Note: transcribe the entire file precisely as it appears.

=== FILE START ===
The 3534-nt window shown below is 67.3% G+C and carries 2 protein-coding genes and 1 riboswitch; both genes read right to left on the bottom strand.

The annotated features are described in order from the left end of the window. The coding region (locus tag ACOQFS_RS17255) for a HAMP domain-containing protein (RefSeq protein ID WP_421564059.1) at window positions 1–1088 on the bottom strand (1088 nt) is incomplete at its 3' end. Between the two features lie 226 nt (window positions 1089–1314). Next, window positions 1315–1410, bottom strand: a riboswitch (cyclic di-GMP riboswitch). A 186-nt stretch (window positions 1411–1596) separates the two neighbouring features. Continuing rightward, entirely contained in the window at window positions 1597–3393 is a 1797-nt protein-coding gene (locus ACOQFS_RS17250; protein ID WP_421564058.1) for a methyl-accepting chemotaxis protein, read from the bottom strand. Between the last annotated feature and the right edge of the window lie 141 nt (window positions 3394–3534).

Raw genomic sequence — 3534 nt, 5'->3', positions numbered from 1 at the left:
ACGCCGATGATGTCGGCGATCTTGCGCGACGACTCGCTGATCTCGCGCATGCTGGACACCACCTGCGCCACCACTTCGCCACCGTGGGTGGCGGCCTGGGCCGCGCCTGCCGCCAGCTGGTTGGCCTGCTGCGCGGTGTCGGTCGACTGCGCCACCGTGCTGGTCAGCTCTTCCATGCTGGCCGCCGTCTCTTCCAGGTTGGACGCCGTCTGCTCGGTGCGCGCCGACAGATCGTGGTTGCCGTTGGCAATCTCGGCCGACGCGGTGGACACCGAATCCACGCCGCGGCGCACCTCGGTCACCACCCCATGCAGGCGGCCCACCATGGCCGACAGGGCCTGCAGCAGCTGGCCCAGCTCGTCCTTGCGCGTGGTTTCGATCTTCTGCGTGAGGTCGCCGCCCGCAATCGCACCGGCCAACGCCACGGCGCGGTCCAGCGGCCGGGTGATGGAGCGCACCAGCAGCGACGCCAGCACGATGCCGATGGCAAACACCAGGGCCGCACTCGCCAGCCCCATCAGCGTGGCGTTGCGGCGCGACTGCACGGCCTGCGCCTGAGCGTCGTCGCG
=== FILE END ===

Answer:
The 3534-nt window shown below is 67.3% G+C and carries 2 protein-coding genes and 1 riboswitch; both genes read right to left on the bottom strand.

The annotated features are described in order from the left end of the window. The coding region (locus tag ACOQFS_RS17255) for a HAMP domain-containing protein (RefSeq protein ID WP_421564059.1) at window positions 1–1088 on the bottom strand (1088 nt) is incomplete at its 3' end. Between the two features lie 226 nt (window positions 1089–1314). Next, window positions 1315–1410, bottom strand: a riboswitch (cyclic di-GMP riboswitch). A 186-nt stretch (window positions 1411–1596) separates the two neighbouring features. Continuing rightward, entirely contained in the window at window positions 1597–3393 is a 1797-nt protein-coding gene (locus ACOQFS_RS17250; protein ID WP_421564058.1) for a methyl-accepting chemotaxis protein, read from the bottom strand. Between the last annotated feature and the right edge of the window lie 141 nt (window positions 3394–3534).

Raw genomic sequence — 3534 nt, 5'->3', positions numbered from 1 at the left:
ACGCCGATGATGTCGGCGATCTTGCGCGACGACTCGCTGATCTCGCGCATGCTGGACACCACCTGCGCCACCACTTCGCCACCGTGGGTGGCGGCCTGGGCCGCGCCTGCCGCCAGCTGGTTGGCCTGCTGCGCGGTGTCGGTCGACTGCGCCACCGTGCTGGTCAGCTCTTCCATGCTGGCCGCCGTCTCTTCCAGGTTGGACGCCGTCTGCTCGGTGCGCGCCGACAGATCGTGGTTGCCGTTGGCAATCTCGGCCGACGCGGTGGACACCGAATCCACGCCGCGGCGCACCTCGGTCACCACCCCATGCAGGCGGCCCACCATGGCCGACAGGGCCTGCAGCAGCTGGCCCAGCTCGTCCTTGCGCGTGGTTTCGATCTTCTGCGTGAGGTCGCCGCCCGCAATCGCACCGGCCAACGCCACGGCGCGGTCCAGCGGCCGGGTGATGGAGCGCACCAGCAGCGACGCCAGCACGATGCCGATGGCAAACACCAGGGCCGCACTCGCCAGCCCCATCAGCGTGGCGTTGCGGCGCGACTGCACGGCCTGCGCCTGAGCGTCGTCGCG